Founding Charmer Reflects on 10 Years


Photo by Craig Lammes

Since the Charm City Roller Girls formed in 2005, Lady Quebeaum (pronounced “Kaboom”) has been a driving force within the league. Her league mates mostly call her LQ, and many skaters look to her as the wise woman of CCRG. She’s known for being chatty on the track and off, giving great advice and perspective to newer skaters, and for never — despite broken bones and broken hearts — giving up. After 10 charming years, LQ looks back on the challenges of playing derby and the evolution of the sport. Bask in the derby wisdom, and remember to get your tickets to see LQ lead her team, the Mobtown Mods, as they take on the Junkyard Dolls on Saturday, Feb. 21.

When and where did you start playing derby?

I started here in Baltimore in 2005. A friend said, “Hey, we’re trying to start a roller derby league. Come on up.” So I did.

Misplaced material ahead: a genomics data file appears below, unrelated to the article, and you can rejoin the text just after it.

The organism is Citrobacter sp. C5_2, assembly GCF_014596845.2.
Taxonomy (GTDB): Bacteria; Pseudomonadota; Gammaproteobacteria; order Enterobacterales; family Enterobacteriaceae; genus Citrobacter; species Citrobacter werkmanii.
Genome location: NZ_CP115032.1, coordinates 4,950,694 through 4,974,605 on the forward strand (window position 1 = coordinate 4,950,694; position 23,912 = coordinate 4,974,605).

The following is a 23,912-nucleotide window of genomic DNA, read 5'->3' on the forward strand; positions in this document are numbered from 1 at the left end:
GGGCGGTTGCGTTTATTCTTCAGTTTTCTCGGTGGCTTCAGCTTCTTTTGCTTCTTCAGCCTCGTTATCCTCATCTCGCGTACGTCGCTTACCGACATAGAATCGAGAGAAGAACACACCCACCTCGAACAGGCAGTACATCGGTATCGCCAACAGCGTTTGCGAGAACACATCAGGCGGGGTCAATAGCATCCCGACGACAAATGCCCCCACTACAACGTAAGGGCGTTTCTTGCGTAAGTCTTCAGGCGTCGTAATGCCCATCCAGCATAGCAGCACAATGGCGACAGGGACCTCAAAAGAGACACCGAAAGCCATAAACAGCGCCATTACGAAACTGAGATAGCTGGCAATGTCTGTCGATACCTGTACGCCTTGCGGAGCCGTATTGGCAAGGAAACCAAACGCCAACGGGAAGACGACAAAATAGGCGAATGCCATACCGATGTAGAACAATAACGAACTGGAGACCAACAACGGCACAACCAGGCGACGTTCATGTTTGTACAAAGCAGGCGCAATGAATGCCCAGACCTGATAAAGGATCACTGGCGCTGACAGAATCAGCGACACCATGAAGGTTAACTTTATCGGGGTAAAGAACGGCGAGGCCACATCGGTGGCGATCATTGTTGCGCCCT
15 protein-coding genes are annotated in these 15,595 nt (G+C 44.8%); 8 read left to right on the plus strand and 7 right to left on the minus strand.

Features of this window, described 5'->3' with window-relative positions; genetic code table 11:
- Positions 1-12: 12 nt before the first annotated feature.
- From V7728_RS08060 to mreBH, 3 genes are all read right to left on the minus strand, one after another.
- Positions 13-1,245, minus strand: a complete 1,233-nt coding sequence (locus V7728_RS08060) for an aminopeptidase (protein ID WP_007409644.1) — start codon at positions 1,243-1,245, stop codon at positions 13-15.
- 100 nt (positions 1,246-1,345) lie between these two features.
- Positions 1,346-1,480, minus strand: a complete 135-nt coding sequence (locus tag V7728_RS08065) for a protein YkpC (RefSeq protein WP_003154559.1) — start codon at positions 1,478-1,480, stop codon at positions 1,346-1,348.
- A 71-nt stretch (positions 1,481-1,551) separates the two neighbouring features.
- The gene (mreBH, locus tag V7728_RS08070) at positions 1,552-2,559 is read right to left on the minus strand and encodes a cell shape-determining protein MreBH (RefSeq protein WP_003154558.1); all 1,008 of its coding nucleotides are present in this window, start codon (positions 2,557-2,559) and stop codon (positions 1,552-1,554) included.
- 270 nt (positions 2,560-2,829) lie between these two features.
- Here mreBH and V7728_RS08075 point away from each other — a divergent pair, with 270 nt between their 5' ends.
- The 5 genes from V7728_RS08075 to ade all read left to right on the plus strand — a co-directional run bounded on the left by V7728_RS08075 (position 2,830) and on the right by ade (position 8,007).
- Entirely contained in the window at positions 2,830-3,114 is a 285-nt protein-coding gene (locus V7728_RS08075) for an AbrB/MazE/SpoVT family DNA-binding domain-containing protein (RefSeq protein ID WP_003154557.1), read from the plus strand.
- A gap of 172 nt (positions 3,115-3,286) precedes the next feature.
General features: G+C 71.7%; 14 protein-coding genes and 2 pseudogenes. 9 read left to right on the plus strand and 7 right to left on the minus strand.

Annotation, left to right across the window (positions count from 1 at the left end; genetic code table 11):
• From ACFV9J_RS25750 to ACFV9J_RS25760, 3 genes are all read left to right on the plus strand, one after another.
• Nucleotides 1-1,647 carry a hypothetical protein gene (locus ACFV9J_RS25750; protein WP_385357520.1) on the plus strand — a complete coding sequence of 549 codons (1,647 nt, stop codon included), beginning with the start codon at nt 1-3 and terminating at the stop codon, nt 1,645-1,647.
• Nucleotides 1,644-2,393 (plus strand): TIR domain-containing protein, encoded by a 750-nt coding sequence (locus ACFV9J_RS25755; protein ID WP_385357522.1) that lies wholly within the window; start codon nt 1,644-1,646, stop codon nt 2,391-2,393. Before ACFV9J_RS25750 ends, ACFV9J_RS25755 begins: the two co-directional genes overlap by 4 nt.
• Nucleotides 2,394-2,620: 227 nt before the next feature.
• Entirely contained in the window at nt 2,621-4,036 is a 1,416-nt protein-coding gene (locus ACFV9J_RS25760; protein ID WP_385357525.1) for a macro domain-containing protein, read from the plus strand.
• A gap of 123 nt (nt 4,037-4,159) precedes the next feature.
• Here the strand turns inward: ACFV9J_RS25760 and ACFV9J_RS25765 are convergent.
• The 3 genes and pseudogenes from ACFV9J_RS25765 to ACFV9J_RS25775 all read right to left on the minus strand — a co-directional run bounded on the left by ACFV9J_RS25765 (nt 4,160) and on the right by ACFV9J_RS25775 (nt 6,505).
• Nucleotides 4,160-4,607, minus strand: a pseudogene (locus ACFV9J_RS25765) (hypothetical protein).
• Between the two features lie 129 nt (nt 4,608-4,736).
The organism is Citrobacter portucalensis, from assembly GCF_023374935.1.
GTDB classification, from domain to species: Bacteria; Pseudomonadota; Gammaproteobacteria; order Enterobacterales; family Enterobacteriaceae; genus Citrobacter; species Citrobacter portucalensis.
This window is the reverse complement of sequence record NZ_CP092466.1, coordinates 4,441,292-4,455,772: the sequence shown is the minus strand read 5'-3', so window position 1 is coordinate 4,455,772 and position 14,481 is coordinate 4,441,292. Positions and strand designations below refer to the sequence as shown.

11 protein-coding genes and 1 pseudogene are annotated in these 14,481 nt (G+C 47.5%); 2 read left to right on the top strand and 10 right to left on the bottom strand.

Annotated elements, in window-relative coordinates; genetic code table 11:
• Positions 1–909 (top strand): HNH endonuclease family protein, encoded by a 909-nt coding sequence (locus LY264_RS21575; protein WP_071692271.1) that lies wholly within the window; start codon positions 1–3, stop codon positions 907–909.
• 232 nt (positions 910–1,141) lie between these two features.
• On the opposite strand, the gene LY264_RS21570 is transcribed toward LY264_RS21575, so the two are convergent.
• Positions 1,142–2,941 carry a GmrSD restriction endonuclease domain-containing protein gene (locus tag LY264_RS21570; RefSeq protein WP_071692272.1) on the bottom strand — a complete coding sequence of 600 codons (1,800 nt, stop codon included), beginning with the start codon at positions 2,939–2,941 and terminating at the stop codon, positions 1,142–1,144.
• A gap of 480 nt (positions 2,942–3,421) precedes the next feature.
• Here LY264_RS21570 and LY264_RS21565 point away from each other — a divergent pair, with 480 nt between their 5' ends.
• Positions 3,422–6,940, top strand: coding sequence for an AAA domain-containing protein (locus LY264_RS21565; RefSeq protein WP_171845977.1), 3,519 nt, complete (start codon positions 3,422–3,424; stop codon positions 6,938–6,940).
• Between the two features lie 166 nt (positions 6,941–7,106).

What are some of the significant changes you’ve seen in your time with CCRG?

You have to go back before there WAS a CCRG. We were a handful of people trying to get organized. Most of us had never even seen the game played before. We weren’t sure what roller derby was. Roller derby wasn’t sure what it was in 2005. We had folks show up in swell outfits but balk about actually doing any skating during practice time. Members had deep philosophical discussions about whether or not we were going to be a separatist community that disallowed men’s participation in any part of it. We practiced without helmets until someone got a concussion, and our practices included wresting on the whistle. We made EVERYTHING up as we went along, occasionally getting some help from nearby leagues (thank you, Philly Roller Derby) who had been around just a little longer than we had.

There is definitely less showmanship and more athleticism than there was at the beginning. People used to take smoke breaks during halftime, and I remember getting my toestop stuck in someone’s tutu once and having to call the jam from the floor. Now we’re all lifting and eating quinoa.